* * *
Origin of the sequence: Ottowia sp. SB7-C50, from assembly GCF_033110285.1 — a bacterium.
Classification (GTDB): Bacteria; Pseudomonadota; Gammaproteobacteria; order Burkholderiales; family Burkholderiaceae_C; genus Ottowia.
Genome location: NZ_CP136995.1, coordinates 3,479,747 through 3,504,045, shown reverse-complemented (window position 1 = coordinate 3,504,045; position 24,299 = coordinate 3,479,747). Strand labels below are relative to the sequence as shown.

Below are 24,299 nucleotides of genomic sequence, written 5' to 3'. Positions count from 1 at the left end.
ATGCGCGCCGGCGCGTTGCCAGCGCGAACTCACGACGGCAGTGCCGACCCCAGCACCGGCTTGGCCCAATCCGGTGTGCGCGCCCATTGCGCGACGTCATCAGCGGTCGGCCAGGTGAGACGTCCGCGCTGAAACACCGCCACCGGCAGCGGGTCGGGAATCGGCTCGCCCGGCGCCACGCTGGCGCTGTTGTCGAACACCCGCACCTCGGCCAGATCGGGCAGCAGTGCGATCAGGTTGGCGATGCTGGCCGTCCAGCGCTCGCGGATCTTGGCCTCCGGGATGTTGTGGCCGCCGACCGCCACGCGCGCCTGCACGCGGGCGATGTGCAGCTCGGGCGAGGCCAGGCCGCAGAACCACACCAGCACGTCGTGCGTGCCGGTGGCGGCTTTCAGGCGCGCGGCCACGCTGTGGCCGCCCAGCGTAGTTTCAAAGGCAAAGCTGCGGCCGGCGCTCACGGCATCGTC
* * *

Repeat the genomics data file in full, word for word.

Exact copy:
Origin of the sequence: Ottowia sp. SB7-C50, from assembly GCF_033110285.1 — a bacterium.
Classification (GTDB): Bacteria; Pseudomonadota; Gammaproteobacteria; order Burkholderiales; family Burkholderiaceae_C; genus Ottowia.
Genome location: NZ_CP136995.1, coordinates 3,479,747 through 3,504,045, shown reverse-complemented (window position 1 = coordinate 3,504,045; position 24,299 = coordinate 3,479,747). Strand labels below are relative to the sequence as shown.

Below are 24,299 nucleotides of genomic sequence, written 5' to 3'. Positions count from 1 at the left end.
ATGCGCGCCGGCGCGTTGCCAGCGCGAACTCACGACGGCAGTGCCGACCCCAGCACCGGCTTGGCCCAATCCGGTGTGCGCGCCCATTGCGCGACGTCATCAGCGGTCGGCCAGGTGAGACGTCCGCGCTGAAACACCGCCACCGGCAGCGGGTCGGGAATCGGCTCGCCCGGCGCCACGCTGGCGCTGTTGTCGAACACCCGCACCTCGGCCAGATCGGGCAGCAGTGCGATCAGGTTGGCGATGCTGGCCGTCCAGCGCTCGCGGATCTTGGCCTCCGGGATGTTGTGGCCGCCGACCGCCACGCGCGCCTGCACGCGGGCGATGTGCAGCTCGGGCGAGGCCAGGCCGCAGAACCACACCAGCACGTCGTGCGTGCCGGTGGCGGCTTTCAGGCGCGCGGCCACGCTGTGGCCGCCCAGCGTAGTTTCAAAGGCAAAGCTGCGGCCGGCGCTCACGGCATCGTC